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Combating I.T. Resources Misuse and Hacking: Policy

Use of EUI computing facilities is a privilege granted only to responsible users. Responsible computing implies the ethical use of the computer as a tool.

The purpose of the present document is to make clear the consequences for anyone found guilty of interfering with the Institute's computer-based systems.

 

Consequences of misuse

The ICT Service reserves the right to suspend or terminate use of its facilities in the case of gross infringement of the present Policy Guidelines. [1]

In the event of significant or repeated violation of the present guidelines, the Head of the ICT Service will lodge a complaint to the disciplinary Committee of the EUI according to the Disciplinary Regulations.

Because of its potentially serious consequences to the work and well-being of the Institute, hacking will be generally regarded as gross misconduct. Where hacking is a criminal offence, offenders may also be liable to criminal prosecution. [2]

Violation of copyright held by individuals and corporations or other entities can give rise to civil and criminal liability on the part of the infringer. Also, distribution of Internet viruses, worms, and Trojan horses can result in civil and/or criminal liability.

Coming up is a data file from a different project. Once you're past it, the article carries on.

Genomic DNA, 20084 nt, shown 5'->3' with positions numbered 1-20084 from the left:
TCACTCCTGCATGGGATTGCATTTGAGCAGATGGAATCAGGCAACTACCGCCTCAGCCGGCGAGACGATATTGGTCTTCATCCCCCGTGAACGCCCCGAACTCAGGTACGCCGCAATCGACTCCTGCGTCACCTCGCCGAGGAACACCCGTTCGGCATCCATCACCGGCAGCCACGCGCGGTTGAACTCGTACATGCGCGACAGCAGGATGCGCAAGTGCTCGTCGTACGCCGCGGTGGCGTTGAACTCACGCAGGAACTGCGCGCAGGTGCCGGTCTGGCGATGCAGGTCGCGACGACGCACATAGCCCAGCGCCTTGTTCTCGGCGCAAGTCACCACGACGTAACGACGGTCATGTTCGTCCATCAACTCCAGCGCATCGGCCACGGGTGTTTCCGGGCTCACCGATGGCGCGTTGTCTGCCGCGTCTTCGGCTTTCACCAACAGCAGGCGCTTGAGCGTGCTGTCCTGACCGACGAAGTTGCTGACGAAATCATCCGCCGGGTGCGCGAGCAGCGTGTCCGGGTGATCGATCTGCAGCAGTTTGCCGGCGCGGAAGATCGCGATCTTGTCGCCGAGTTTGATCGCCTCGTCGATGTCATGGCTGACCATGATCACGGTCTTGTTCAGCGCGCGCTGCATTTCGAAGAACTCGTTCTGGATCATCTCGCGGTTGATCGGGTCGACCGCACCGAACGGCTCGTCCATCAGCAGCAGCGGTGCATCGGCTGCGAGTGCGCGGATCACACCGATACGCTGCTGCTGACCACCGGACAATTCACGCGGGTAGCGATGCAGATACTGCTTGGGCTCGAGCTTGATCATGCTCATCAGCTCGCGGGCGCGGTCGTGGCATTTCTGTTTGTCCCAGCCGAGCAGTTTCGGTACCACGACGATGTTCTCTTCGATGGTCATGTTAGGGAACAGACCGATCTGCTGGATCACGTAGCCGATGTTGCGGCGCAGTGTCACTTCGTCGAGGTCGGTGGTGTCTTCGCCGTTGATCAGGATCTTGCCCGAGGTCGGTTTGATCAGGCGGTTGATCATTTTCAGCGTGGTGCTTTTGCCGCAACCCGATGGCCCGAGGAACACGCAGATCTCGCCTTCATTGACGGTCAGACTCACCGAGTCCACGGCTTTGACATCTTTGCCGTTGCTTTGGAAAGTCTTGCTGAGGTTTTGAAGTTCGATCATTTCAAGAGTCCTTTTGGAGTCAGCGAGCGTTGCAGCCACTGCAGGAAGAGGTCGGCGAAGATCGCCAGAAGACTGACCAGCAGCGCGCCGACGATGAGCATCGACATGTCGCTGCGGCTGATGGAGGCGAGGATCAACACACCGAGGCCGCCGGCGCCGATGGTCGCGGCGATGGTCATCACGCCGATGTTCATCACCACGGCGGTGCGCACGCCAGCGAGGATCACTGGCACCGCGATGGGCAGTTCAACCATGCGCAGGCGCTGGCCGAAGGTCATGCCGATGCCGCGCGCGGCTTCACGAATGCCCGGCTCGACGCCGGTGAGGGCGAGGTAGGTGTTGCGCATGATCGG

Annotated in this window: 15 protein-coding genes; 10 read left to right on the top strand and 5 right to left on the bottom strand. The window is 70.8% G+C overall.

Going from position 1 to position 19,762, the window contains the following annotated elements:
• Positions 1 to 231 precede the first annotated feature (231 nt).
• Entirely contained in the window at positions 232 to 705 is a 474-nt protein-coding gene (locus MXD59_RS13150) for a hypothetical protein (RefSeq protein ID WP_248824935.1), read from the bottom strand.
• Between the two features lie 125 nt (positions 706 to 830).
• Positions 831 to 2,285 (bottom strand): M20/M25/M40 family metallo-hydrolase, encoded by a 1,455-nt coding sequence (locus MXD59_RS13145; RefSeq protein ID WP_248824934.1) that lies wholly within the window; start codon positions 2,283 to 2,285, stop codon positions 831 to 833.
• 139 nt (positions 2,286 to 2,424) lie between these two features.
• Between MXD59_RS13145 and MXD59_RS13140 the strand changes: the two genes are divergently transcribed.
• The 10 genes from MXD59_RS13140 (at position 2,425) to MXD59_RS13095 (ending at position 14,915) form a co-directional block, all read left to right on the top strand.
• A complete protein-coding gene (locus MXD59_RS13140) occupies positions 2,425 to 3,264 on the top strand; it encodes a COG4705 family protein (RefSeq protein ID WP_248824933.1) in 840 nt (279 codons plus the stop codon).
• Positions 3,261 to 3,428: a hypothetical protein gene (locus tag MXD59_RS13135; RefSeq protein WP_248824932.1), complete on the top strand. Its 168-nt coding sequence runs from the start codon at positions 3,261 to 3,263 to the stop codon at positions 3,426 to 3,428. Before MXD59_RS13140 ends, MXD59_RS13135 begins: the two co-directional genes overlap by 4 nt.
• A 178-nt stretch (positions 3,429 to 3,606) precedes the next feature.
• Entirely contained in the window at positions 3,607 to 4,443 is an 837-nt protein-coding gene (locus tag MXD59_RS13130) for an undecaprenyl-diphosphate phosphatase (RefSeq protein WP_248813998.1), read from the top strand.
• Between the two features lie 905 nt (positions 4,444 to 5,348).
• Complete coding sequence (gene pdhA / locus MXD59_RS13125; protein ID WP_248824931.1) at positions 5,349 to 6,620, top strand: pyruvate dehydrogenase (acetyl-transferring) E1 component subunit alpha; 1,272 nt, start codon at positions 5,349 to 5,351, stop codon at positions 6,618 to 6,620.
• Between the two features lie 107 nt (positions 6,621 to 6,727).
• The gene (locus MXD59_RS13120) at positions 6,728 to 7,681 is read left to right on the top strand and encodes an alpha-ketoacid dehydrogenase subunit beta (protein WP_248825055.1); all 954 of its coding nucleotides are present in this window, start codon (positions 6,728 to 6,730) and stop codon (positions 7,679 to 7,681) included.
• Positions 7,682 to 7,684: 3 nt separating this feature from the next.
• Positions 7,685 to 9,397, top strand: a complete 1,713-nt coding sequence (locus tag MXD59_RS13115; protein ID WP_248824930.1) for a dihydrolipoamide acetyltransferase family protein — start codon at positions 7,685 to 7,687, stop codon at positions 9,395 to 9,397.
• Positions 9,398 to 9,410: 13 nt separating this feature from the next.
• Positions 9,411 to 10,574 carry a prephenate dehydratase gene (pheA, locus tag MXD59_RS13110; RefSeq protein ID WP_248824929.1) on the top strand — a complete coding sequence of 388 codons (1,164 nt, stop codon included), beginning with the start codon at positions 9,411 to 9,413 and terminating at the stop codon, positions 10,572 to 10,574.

[1]  Any and all illegal activities shall result in immediate discontinuance of services.

For example, anyone who willfully introduces computer viruses, worms, or Trojan horses into EUI equipment will have their computer privileges immediately suspended or revoked and may be held liable for damages. Similarly, attempted vandalism to equipment or software will automatically result in suspension or loss of computer privileges, and may give rise to more severe sanctions. This includes not only physical destruction of computer equipment, but also destruction of cabling and network infrastructure, attempts to gain unauthorized access by defeating network security (hacking), and destruction or alteration of files.

[2]  The EUI reserves the right to report illegal activities to the appropriate regulatory, administrative and/or governmental authorities for the purposes of prosecution or other forms of sanction.

Page last updated on 17 August 2017